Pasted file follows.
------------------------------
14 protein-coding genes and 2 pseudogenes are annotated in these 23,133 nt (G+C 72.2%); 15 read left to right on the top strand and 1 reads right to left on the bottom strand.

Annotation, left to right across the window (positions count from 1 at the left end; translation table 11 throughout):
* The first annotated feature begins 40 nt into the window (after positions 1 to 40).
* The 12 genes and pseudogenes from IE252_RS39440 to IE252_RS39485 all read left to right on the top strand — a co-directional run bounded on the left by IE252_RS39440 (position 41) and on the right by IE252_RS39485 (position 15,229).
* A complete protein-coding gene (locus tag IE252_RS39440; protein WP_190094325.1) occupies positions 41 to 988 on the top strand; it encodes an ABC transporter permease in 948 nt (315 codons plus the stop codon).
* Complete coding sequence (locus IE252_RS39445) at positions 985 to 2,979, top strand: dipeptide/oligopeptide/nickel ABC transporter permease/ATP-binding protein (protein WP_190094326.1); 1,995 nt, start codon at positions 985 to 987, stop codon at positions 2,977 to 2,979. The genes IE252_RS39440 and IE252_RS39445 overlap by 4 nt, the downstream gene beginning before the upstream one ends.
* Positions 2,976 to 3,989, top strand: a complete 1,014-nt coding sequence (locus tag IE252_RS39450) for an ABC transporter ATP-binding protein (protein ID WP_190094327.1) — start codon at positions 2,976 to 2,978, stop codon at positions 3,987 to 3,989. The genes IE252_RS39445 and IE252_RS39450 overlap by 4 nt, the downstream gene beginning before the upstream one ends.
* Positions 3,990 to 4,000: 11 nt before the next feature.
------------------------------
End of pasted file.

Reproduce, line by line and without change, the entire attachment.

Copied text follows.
14 protein-coding genes and 2 pseudogenes are annotated in these 23,133 nt (G+C 72.2%); 15 read left to right on the top strand and 1 reads right to left on the bottom strand.

Annotation, left to right across the window (positions count from 1 at the left end; translation table 11 throughout):
* The first annotated feature begins 40 nt into the window (after positions 1 to 40).
* The 12 genes and pseudogenes from IE252_RS39440 to IE252_RS39485 all read left to right on the top strand — a co-directional run bounded on the left by IE252_RS39440 (position 41) and on the right by IE252_RS39485 (position 15,229).
* A complete protein-coding gene (locus tag IE252_RS39440; protein WP_190094325.1) occupies positions 41 to 988 on the top strand; it encodes an ABC transporter permease in 948 nt (315 codons plus the stop codon).
* Complete coding sequence (locus IE252_RS39445) at positions 985 to 2,979, top strand: dipeptide/oligopeptide/nickel ABC transporter permease/ATP-binding protein (protein WP_190094326.1); 1,995 nt, start codon at positions 985 to 987, stop codon at positions 2,977 to 2,979. The genes IE252_RS39440 and IE252_RS39445 overlap by 4 nt, the downstream gene beginning before the upstream one ends.
* Positions 2,976 to 3,989, top strand: a complete 1,014-nt coding sequence (locus tag IE252_RS39450) for an ABC transporter ATP-binding protein (protein ID WP_190094327.1) — start codon at positions 2,976 to 2,978, stop codon at positions 3,987 to 3,989. The genes IE252_RS39445 and IE252_RS39450 overlap by 4 nt, the downstream gene beginning before the upstream one ends.
* Positions 3,990 to 4,000: 11 nt before the next feature.